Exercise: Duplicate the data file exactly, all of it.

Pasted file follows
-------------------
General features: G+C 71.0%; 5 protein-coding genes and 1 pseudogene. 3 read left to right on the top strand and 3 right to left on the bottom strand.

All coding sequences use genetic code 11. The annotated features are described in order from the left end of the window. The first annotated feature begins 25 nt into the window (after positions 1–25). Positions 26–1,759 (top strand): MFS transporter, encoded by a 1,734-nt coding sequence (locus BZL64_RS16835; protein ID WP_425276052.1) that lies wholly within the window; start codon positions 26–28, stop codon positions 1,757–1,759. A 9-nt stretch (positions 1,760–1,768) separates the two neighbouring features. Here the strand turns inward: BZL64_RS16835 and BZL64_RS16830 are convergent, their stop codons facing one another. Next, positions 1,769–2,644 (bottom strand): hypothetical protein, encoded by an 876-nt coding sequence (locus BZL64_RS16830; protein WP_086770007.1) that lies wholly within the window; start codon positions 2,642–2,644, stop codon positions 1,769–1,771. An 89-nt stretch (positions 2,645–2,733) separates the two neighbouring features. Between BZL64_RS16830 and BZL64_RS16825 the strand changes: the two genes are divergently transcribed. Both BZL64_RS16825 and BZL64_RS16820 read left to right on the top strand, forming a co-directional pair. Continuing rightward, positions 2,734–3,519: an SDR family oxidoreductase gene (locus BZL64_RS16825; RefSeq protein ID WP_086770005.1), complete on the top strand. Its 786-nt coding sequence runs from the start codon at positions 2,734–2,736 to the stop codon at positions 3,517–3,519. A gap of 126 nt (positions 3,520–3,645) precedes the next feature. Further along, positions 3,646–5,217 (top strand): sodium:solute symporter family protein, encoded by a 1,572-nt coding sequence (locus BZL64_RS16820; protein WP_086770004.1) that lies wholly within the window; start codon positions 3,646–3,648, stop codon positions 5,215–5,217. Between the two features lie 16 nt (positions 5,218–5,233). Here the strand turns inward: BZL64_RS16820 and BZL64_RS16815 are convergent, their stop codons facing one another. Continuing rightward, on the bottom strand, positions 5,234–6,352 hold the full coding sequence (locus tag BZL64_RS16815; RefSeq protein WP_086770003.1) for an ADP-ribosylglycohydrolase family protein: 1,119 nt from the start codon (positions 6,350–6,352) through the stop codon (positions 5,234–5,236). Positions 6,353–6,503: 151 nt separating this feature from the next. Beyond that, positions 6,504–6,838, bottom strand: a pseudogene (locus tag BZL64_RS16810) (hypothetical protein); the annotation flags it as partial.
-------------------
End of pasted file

General features: G+C 71.0%; 5 protein-coding genes and 1 pseudogene. 3 read left to right on the top strand and 3 right to left on the bottom strand.

All coding sequences use genetic code 11. The annotated features are described in order from the left end of the window. The first annotated feature begins 25 nt into the window (after positions 1–25). Positions 26–1,759 (top strand): MFS transporter, encoded by a 1,734-nt coding sequence (locus BZL64_RS16835; protein ID WP_425276052.1) that lies wholly within the window; start codon positions 26–28, stop codon positions 1,757–1,759. A 9-nt stretch (positions 1,760–1,768) separates the two neighbouring features. Here the strand turns inward: BZL64_RS16835 and BZL64_RS16830 are convergent, their stop codons facing one another. Next, positions 1,769–2,644 (bottom strand): hypothetical protein, encoded by an 876-nt coding sequence (locus BZL64_RS16830; protein WP_086770007.1) that lies wholly within the window; start codon positions 2,642–2,644, stop codon positions 1,769–1,771. An 89-nt stretch (positions 2,645–2,733) separates the two neighbouring features. Between BZL64_RS16830 and BZL64_RS16825 the strand changes: the two genes are divergently transcribed. Both BZL64_RS16825 and BZL64_RS16820 read left to right on the top strand, forming a co-directional pair. Continuing rightward, positions 2,734–3,519: an SDR family oxidoreductase gene (locus BZL64_RS16825; RefSeq protein ID WP_086770005.1), complete on the top strand. Its 786-nt coding sequence runs from the start codon at positions 2,734–2,736 to the stop codon at positions 3,517–3,519. A gap of 126 nt (positions 3,520–3,645) precedes the next feature. Further along, positions 3,646–5,217 (top strand): sodium:solute symporter family protein, encoded by a 1,572-nt coding sequence (locus BZL64_RS16820; protein WP_086770004.1) that lies wholly within the window; start codon positions 3,646–3,648, stop codon positions 5,215–5,217. Between the two features lie 16 nt (positions 5,218–5,233). Here the strand turns inward: BZL64_RS16820 and BZL64_RS16815 are convergent, their stop codons facing one another. Continuing rightward, on the bottom strand, positions 5,234–6,352 hold the full coding sequence (locus tag BZL64_RS16815; RefSeq protein WP_086770003.1) for an ADP-ribosylglycohydrolase family protein: 1,119 nt from the start codon (positions 6,350–6,352) through the stop codon (positions 5,234–5,236). Positions 6,353–6,503: 151 nt separating this feature from the next. Beyond that, positions 6,504–6,838, bottom strand: a pseudogene (locus tag BZL64_RS16810) (hypothetical protein); the annotation flags it as partial.